Greco was eager to move away from rigid philanthropic one-time donations and toward adaptive, trust-based philanthropy. In a rapidly changing world, Greco felt rigid models of philanthropy were outdated—ten-year plans are predicated on the notion that in ten years, the world might resemble the world as it is today. Greco refers to this as the myth of normalcy and adamantly rejects it, favoring instead adaptability. “Every year brings its own set of challenges and transformations,” he explains. “Nonprofits need to have the financial flexibility to adapt because their alternative is to die.” 

He joined the nonprofit All Stars Helping Kids as the Executive Director in 2019 with the idea of structuring it financially along the lines of a startup. All Stars Helping Kids is a nonprofit run out of the Bay Area that uses a performance-based approach to disrupt generational cycles of poverty. Greco was excited but not too surprised when All Stars Helping Kids grew 70% over a year, whereas the average growth for nonprofits of similar size was 7%. 

What was so different about All Stars Helping Kids was not only that they received multiple cycles of funding and the nonprofit knew the cost of its services, but the funding was trust-based. Rather than the hawkish tracking of how and where funding was spent, social impact became the main guiding metric. Greco feels that when donors find a cause that speaks to them, the common ground between donor and nonprofit should be the goal—be it reducing rates of recidivism, employing unhoused folks, or increasing literacy rates amongst youth—and trust that the nonprofit knows best when and where to spend to achieve the agreed upon change. Grecco stepped down from his role as Executive Director in May 2023 when he went to Ukraine.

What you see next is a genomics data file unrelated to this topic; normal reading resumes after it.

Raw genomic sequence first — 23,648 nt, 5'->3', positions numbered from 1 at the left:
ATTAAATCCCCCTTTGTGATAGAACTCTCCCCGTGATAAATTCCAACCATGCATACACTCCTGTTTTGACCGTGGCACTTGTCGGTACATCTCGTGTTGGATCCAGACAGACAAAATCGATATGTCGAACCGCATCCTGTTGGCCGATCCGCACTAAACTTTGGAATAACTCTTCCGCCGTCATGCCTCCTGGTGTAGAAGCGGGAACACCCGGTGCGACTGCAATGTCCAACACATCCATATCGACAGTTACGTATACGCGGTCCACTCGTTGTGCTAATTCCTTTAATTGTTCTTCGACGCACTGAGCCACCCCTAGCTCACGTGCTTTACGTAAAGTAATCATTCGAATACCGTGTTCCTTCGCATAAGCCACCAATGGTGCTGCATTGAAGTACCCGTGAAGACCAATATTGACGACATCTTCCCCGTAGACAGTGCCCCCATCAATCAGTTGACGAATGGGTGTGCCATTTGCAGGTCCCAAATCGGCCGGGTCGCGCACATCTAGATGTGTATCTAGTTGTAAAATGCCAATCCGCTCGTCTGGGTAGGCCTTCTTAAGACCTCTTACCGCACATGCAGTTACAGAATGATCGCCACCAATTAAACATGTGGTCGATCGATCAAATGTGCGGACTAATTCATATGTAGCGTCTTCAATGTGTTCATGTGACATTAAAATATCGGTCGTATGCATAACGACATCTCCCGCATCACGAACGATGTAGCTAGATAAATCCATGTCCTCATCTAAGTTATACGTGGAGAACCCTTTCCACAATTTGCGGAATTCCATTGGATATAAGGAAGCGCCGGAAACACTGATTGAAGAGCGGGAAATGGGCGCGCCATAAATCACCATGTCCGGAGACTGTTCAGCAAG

Greco has taught at Pepperdine, the University of San Francisco, and is now at Antioch University. He often tells his students, “Achieving the social change we want to achieve is expensive, and it’s hard work. If it were cheap and easy, the for-profit companies would have been here making money, right?”

For Greco, it is invaluable that students challenge the apologist attitude deeply entrenched in the nonprofit sector, especially when it comes to asking for money. The nonprofit sector adds value to society by generating access to services where there are needs. Greco feels this should not only be a source of pride amongst nonprofit workers but grounds upon which they see themselves as partners to donors. After all, money is only a part of the equation in effecting change. “A donor could go and give a bundle of money to a kid that can’t read,” Greco tells his students. “That is not going to teach the kid to read. You are an equal partner. You are producing value.” 

David Greco posts regular updates about his work in Ukraine on Instagram, where his handle is @el_greco_66. He teaches in Antioch’s Graduate Management programs, particularly the MA in Nonprofit Management.